So, talking to more users is a good thing. But the question remains: How can someone with a busy schedule do it?

In-product surveys collect qualitative data at scale

In order to make a qualitative research tool scalable, it must help you collect more responses without adding human effort. That’s where in-product surveys come in.

If you don’t know, in-product surveys are short questionnaires that pop up at key points in your product experience. They allow you to conduct real-time research with existing users as they experience your product.

Before, product teams had two main of methods of collecting open-ended insights: One-on-one interviews and traditional surveys.

One-on-one interviews are a gold mine: Nothing can compare to the depth of insight these long conversations can provide. However, that depth comes at the cost of scale. Let’s say that interviewing one user takes an hour. Interviewing three users takes three hours; five, five; ten, ten. And any product manager with ten spare hours is an anomaly.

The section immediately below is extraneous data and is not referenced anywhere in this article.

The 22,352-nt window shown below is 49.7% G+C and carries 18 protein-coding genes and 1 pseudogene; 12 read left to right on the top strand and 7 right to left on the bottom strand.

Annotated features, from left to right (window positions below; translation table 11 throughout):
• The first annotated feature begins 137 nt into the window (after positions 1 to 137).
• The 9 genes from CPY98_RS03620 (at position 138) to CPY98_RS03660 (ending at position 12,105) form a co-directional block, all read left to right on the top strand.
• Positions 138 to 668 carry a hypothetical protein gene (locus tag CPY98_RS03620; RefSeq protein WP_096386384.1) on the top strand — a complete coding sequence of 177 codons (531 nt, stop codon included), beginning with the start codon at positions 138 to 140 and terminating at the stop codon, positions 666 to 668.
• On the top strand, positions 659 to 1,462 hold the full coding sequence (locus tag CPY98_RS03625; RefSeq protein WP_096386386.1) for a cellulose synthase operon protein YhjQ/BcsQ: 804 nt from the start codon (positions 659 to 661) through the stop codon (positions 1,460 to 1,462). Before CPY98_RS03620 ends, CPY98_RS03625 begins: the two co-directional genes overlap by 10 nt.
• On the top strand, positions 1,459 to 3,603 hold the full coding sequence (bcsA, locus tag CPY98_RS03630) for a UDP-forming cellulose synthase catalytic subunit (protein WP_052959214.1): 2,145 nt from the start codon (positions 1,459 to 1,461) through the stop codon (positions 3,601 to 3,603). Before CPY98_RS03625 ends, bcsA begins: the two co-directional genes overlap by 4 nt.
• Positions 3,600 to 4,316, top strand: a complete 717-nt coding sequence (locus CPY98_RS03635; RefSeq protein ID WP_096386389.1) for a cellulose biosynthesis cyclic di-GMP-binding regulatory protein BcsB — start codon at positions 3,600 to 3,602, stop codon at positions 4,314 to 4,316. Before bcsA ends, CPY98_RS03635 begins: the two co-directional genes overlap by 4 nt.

The easy alternative, you think, is surveys. By sacrificing a little bit of depth, surveys allow you to hear from every single one of your users, so long as they respond. But that last part — so long as they respond— is the kicker. The response rate of a traditional email survey floats, on average, between 10% and 15%. It’s common for that number to dip below 2%, too.

The reason for that dismal rate? In a crowded inbox, a 20-minute survey is a big ask. When your users are clearing out their inbox on a Friday afternoon, filling out product surveys usually isn’t a high priority. You can remind them that filling out the survey is ultimately in their best interest because it helps you improve a product they use. But at the end of the day, they still see a 20-minute task. And, more often than not, they also see the trash icon and remember how nice inbox zero feels. If that trash icon is clicked by enough of your users, your “scalable” method is no longer all that scalable.

In-product surveys change the game by significantly decreasing the barriers to respond. They catch the user while they’re already engaged in your product (rather than competing for attention in a crowded inbox). This means users don’t have to task switch — or even open a new window — to share a response. (Also, since they’re closer to your product at the time of the survey, their feedback will be more specific and contextual.) The typical response rate for an in-product survey launched with Sprig is between 20% and 30%, with some up to 90%. With that steadier stream of insights, you’re well on your way to qualitative research at scale.

Automated text analysis analyzes qualitative data at scale